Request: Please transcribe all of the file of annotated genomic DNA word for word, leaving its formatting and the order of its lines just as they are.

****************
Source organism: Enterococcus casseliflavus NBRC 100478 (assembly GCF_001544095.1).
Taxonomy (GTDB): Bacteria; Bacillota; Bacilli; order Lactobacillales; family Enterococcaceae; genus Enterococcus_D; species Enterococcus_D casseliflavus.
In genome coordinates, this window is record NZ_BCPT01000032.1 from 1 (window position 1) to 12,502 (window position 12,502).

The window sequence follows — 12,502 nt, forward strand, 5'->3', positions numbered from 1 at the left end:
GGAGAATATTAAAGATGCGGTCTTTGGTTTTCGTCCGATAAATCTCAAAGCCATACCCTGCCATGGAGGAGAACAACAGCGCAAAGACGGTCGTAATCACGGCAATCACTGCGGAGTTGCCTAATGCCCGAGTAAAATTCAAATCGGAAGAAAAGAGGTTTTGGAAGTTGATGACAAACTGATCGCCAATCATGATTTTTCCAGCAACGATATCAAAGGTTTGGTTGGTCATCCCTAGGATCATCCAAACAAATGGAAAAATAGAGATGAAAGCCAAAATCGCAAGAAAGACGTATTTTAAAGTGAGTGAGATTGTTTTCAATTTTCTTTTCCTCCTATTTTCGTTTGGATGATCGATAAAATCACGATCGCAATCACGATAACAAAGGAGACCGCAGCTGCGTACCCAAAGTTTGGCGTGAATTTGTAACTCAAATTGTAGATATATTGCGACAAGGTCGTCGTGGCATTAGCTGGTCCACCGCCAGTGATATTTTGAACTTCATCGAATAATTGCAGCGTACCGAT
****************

Source organism: Enterococcus casseliflavus NBRC 100478 (assembly GCF_001544095.1).
Taxonomy (GTDB): Bacteria; Bacillota; Bacilli; order Lactobacillales; family Enterococcaceae; genus Enterococcus_D; species Enterococcus_D casseliflavus.
In genome coordinates, this window is record NZ_BCPT01000032.1 from 1 (window position 1) to 12,502 (window position 12,502).

The window sequence follows — 12,502 nt, forward strand, 5'->3', positions numbered from 1 at the left end:
GGAGAATATTAAAGATGCGGTCTTTGGTTTTCGTCCGATAAATCTCAAAGCCATACCCTGCCATGGAGGAGAACAACAGCGCAAAGACGGTCGTAATCACGGCAATCACTGCGGAGTTGCCTAATGCCCGAGTAAAATTCAAATCGGAAGAAAAGAGGTTTTGGAAGTTGATGACAAACTGATCGCCAATCATGATTTTTCCAGCAACGATATCAAAGGTTTGGTTGGTCATCCCTAGGATCATCCAAACAAATGGAAAAATAGAGATGAAAGCCAAAATCGCAAGAAAGACGTATTTTAAAGTGAGTGAGATTGTTTTCAATTTTCTTTTCCTCCTATTTTCGTTTGGATGATCGATAAAATCACGATCGCAATCACGATAACAAAGGAGACCGCAGCTGCGTACCCAAAGTTTGGCGTGAATTTGTAACTCAAATTGTAGATATATTGCGACAAGGTCGTCGTGGCATTAGCTGGTCCACCGCCAGTGATATTTTGAACTTCATCGAATAATTGCAGCGTACCGAT